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  • Monday on Here & Now: The story of a young Afghan woman and a grieving American mother. Also, we check out a boot camp in Detroit, for entrepreneurs.

Hiring Lags, Business Confidence Wanes

The economy lost 131,000 jobs last month, providing more evidence that the recovery is faltering, even as federal lending giant Fannie Mae announced that its finances are better than expected. There have been a slew of conflicting economic reports over the last month on home sales, corporate earnings, and personal income. Nariman Behravesh joins us to explain what's happening.  He's chief economist with the forecasting firm IHS Global Insight.

Just How Broken Is The Senate?

Plenty broken, according to writer George Packer's new article in The New Yorker. He traces the problems to the influx of hyperpartisan House members, the constant pressure to raise money and even the presence of C-SPAN. As the Senate wraps up its business for the summer, George Packer joins us to talk about his article,"The Empty Chamber."

Bad Weather Hampers Flood Recovery In Pakistan

Stormy weather grounded helicopters carrying emergency supplies to Pakistan's northwest today where the worst flooding in 100 years has left around 1,600 people dead and millions homeless. Authorities are struggling to provide shelter and get to people stranded in remote areas. Earlier this week we reported on concerns that Jihadi groups might try to capitalize on the chaos. The BBC's Adam Mynott reports on one welfare organization that has stepped into the breach.

Pop Star Wyclef Jean Wants To Be President Of Haiti

Haitian-born singer Wyclef Jean, center, greets supporters from the top of a vehicle after submitting the paperwork to run for president of Haiti in Port-au-Prince, Haiti.  (AP)
Haitian-born singer Wyclef Jean, center, greets supporters from the top of a vehicle after submitting the paperwork to run for president of Haiti in Port-au-Prince, Haiti. (AP)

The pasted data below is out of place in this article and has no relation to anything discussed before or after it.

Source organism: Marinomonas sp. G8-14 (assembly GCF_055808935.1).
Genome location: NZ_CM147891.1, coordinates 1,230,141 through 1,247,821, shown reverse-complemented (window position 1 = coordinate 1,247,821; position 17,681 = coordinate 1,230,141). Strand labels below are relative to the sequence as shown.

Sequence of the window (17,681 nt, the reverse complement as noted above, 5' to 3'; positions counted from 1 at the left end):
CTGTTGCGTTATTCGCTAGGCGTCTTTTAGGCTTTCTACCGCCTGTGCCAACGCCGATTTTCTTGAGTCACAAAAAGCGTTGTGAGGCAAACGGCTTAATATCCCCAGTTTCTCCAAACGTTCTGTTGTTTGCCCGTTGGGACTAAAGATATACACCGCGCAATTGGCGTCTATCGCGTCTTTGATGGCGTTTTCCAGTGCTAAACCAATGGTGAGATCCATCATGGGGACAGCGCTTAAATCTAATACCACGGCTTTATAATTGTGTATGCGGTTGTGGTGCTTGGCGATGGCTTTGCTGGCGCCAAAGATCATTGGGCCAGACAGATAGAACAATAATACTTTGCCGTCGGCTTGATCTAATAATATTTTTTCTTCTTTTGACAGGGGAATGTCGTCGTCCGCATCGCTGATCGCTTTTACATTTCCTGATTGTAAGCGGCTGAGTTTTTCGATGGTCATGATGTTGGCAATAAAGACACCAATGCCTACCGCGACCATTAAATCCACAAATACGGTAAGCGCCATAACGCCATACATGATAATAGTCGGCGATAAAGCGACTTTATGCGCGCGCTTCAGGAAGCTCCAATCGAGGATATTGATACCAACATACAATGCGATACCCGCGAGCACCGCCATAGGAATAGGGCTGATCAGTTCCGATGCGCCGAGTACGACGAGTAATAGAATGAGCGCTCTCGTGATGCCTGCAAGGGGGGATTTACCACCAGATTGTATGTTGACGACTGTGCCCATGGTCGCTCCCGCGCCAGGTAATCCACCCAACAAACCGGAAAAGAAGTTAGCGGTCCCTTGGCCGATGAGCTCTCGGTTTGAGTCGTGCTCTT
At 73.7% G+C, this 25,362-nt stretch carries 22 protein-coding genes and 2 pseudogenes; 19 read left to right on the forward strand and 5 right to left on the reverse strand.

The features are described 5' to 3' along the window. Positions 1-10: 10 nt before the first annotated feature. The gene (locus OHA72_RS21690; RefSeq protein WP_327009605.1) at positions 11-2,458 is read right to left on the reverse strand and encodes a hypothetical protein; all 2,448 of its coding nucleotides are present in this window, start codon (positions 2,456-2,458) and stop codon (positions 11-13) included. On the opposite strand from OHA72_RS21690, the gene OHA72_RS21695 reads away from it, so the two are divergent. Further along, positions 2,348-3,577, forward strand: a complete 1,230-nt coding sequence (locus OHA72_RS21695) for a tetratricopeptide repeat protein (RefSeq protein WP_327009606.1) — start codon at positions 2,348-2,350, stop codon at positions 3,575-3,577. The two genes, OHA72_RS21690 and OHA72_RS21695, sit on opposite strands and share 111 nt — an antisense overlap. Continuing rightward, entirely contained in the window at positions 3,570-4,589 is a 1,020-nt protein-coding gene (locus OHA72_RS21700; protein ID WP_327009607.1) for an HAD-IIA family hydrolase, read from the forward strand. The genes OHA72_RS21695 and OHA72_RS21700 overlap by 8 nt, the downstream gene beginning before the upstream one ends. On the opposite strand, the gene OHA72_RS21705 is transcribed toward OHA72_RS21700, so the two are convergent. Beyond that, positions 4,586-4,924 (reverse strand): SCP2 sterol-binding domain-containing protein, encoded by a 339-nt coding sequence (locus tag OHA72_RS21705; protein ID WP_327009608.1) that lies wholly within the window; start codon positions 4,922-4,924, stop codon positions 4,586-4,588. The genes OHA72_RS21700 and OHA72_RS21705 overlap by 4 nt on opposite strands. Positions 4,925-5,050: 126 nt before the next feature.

Arizona Immigration Law Makes Waves Over The Border

When Arizona passed its tough and controversial anti-illegal immigration law back in April, Mexico took notice. Mexican officials estimate that up to 530,000 undocumented Mexicans live in Arizona, and they've been bracing for a surge in deportees expected to return home. And even though a judge blocked key provisions of the new law from taking effect, the issue is far from over — especially for Mexicans on both sides of the border. For a perspective from Mexico, we speak to Nacha Cattan, writer for the Christian Science Monitor based in Mexico City.

Hollywood golfer John Montague, whose real name is LaVerne Moore, grips a club in the Los Angeles County jail, July 10, 1937, a day after his arrest on a seven-year-old robbery in New York.  (AP)
Hollywood golfer John Montague, whose real name is LaVerne Moore, grips a club in the Los Angeles County jail, July 10, 1937, a day after his arrest on a seven-year-old robbery in New York. (AP)

Mystery Shrouds World Famous Golfer

John Montague was an enigma. In the 1930s, he was called “the world's greatest golfer” by famed sportswriter Grantland Rice. He could drive the ball 300 yards and he could chip it across a room into a highball glass. He played golf with everyone from Howard Hughes and W. C. Fields to Babe Ruth and Bing Crosby. Yet strangely, he never entered a professional tournament or allowed himself to be photographed. Then, a Time Magazine photographer snapped his picture and police quickly recognized Montague as fugitive La Verne Moore, a man who had a dark secret. Leigh Montville tells the story in his book "The Mysterious Montague," now out in paperback. We revisit a conversation we had with Montville when the book came out in 2008.

Music From The Show

  • Radiohead, "Where I End and You Begin"
  • Charles Mingus, "Pedal Point Blues"
  • Paul Simon, "50 Ways To Leave Your Lover"
  • The Lickets, "Serial East"
  • The Wee Trio, "Flint"
  • Art Blakey, "C.O.R.E."
  • Benny Goodman, "Moonglow"

This program aired on August 6, 2010.

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